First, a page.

10 Tips for Surviving as a Landlord

Property investment can be tricky business at times, and as an owner, there are certain landlord responsibilities you need to adhere to. Not only for your tenant, but also to protect yourself against potential costs and liabilities. Here are our top 10 tips for surviving as a landlord.

1. Seek financial advice

First things first: seek financial advice before entering into the property market. And not advice from your broke uncle who had a bad experience in real estate once, get professional advice. Knowledge is power, and the more you know about your financial situation, the better you’ll be able to manage your options.

2. Get landlord insurance

This is such a valuable and underrated factor to property investment. Landlord insurance covers you for financial loss under a number of circumstances. They range from water damage, tenants who can’t pay rent, tenants who abscond from the property, sudden death of a tenant, plus many more. The legalities of your landlord responsibilities can sometimes become costly; insure your property.

3. Know your rights

Tenancy laws in each state are similar but can sometimes vary. It’s important that you are familiar with your state’s regulations to ensure that you are well-informed, which will be particularly beneficial for conflict resolution.

 4. Treat it like a business

Consider your investment property as a ‘bricks and mortar’ savings account, rather than as though someone else is living in your property. Don’t become too emotionally attached; an investment is a business matter and should be treated as such.

5. Ensure appropriate checks are carried out upon tenant application

Finding the right tenants for your property is just as crucial as finding the right property itself. You’re better off with a slightly longer vacancy than quickly approving a tenant who will abuse the property and cause headaches and financial loss.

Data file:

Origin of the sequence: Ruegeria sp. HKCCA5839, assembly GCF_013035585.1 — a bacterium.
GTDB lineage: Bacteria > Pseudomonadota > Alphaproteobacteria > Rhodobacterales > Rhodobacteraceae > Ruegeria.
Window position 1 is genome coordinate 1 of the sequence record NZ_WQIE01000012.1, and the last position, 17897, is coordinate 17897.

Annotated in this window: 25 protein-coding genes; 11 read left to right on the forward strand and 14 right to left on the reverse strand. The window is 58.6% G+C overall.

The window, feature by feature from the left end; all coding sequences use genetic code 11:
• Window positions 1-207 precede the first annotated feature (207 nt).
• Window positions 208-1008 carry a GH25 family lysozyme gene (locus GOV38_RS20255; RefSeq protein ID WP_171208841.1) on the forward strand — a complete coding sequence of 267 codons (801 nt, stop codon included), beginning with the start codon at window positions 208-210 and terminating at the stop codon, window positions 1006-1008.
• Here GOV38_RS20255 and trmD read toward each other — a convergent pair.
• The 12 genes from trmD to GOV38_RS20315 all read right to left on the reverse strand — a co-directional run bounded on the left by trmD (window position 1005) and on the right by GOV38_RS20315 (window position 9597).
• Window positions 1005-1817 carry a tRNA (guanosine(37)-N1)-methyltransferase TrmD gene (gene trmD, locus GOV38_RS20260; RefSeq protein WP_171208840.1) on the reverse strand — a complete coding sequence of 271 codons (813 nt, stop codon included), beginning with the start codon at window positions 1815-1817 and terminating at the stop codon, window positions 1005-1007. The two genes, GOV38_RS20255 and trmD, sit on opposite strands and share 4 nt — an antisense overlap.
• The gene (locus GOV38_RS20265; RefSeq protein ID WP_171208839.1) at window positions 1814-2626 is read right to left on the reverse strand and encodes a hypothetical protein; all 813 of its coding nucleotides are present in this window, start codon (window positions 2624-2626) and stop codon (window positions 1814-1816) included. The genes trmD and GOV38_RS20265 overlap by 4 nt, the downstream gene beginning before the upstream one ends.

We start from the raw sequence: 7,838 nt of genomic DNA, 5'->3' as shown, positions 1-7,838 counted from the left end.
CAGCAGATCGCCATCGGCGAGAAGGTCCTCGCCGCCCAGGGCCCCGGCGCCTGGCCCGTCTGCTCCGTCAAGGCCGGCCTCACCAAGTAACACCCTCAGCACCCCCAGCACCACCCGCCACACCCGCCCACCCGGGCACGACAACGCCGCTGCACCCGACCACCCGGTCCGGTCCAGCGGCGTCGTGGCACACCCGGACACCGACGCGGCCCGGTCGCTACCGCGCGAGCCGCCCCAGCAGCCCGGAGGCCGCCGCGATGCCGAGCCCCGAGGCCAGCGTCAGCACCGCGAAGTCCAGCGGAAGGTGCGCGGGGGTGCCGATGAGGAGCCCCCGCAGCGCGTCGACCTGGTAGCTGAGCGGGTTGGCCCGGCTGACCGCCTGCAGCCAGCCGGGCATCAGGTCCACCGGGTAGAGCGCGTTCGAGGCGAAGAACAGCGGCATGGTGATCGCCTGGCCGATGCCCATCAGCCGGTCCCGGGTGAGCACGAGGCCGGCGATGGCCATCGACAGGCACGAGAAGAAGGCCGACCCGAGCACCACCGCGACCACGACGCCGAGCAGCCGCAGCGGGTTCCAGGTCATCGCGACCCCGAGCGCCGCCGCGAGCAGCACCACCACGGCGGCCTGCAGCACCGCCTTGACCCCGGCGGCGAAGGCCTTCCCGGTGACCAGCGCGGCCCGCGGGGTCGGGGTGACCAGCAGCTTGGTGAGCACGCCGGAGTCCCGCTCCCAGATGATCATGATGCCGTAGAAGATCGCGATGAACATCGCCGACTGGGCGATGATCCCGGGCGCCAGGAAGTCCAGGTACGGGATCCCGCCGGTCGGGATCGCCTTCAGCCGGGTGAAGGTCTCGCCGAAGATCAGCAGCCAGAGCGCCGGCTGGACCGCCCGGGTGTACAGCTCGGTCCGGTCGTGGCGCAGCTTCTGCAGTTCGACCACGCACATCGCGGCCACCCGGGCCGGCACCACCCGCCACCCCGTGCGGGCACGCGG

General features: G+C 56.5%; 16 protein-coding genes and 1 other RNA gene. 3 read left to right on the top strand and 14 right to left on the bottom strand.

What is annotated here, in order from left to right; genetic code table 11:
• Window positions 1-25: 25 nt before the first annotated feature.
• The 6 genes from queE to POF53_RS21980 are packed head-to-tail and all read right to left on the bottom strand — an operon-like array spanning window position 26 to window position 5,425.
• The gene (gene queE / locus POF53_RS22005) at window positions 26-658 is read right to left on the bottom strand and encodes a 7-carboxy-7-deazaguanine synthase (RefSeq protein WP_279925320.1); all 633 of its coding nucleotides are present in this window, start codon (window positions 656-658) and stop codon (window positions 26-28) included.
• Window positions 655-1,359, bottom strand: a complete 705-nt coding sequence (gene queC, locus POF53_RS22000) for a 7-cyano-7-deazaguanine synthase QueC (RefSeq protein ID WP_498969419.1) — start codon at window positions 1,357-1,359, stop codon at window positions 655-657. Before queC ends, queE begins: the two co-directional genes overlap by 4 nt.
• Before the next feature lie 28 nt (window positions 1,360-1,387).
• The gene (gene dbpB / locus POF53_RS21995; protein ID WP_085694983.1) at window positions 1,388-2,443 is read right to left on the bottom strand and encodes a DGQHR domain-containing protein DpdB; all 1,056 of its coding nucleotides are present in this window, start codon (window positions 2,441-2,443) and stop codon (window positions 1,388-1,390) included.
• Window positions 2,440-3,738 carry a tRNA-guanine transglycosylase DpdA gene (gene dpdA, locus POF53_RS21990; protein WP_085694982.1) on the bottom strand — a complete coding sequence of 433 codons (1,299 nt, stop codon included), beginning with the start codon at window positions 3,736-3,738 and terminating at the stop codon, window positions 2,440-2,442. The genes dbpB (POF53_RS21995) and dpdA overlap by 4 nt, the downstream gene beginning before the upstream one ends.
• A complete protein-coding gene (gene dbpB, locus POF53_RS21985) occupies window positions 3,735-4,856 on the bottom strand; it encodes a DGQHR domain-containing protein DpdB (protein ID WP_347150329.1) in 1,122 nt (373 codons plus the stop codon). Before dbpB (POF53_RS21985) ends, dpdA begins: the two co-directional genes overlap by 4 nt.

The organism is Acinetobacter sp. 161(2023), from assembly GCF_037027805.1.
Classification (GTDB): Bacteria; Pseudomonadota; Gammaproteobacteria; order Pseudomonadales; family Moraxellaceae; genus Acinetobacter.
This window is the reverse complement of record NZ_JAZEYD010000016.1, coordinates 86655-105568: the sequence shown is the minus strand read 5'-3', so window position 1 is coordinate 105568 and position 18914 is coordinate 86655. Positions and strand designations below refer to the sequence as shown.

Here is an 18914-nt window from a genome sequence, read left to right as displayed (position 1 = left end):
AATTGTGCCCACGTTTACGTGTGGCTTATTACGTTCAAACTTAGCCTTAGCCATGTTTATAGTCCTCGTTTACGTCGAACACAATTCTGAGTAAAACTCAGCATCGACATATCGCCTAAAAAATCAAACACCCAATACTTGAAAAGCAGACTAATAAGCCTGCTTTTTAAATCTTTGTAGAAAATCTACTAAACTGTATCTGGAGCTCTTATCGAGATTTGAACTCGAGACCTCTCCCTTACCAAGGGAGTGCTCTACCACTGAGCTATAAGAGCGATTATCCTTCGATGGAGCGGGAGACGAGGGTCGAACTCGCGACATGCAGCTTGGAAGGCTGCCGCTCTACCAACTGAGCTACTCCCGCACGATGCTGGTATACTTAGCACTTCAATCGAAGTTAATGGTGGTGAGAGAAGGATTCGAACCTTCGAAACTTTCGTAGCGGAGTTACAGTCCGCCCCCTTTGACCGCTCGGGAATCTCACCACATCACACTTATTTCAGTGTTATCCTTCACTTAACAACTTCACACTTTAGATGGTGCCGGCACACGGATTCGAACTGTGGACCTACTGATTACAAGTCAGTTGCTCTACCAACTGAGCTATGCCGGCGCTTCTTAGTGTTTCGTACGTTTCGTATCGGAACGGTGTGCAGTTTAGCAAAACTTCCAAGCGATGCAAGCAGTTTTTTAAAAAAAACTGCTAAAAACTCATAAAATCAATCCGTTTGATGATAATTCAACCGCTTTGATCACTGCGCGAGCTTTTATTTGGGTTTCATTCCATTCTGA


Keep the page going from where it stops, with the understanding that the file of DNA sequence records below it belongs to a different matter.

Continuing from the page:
6. Maintain a professional relationship with your tenant

You don’t have to become best buddies with your tenants, but a professional relationship is always a good idea. Good, two-way communication is the best way to build trust and establish a rapport with your tenants. These are the people who are paying you rent and taking care of your property – it’s in your best interests to make the effort with them.

 7. Don’t overestimate rent rates

It’s important to keep your rental income expectations in line with the current property market. This includes not inflating the price drastically after carrying out renovations and improvements. You will be able to increase your price somewhat if the property needs a makeover, but don’t expect tenants to pay a significantly higher amount just because you spent big bucks on fixing it up. Also, lower rent prices are directly linked to lower vacancy rates, and there are tax benefits to negatively-gearing your property.

8. Understand your maintenance responsibilities and expenses

Your landlord responsibilities include carrying out maintenance and repairs in a timely manner. But what you may find surprising is just how quickly these expenses can add up. You need to have funds available to fix issues as they arise, otherwise you may end up in breach of your contract.

9. Have multiple funding sources

Having (or at least finding) extra funds can make all the difference the growth of your investment portfolio. Strategies such as joint equity ventures, private loans, hard-money loans, and bank financing are all options to consider as a landlord.

10. Hire a property manager

And finally, if you feel overwhelmed by all of the above, rest assured that a good property manager will be there to guide you through the process all the way. Property managers are knowledgeable and experienced. They can handle the issues you either don’t have time for or don’t have the required skills.

As a property investor, your landlord responsibilities include doing right by your tenant, but also making sure you are as educated and prepared as possible in order to build a successful property portfolio.

 

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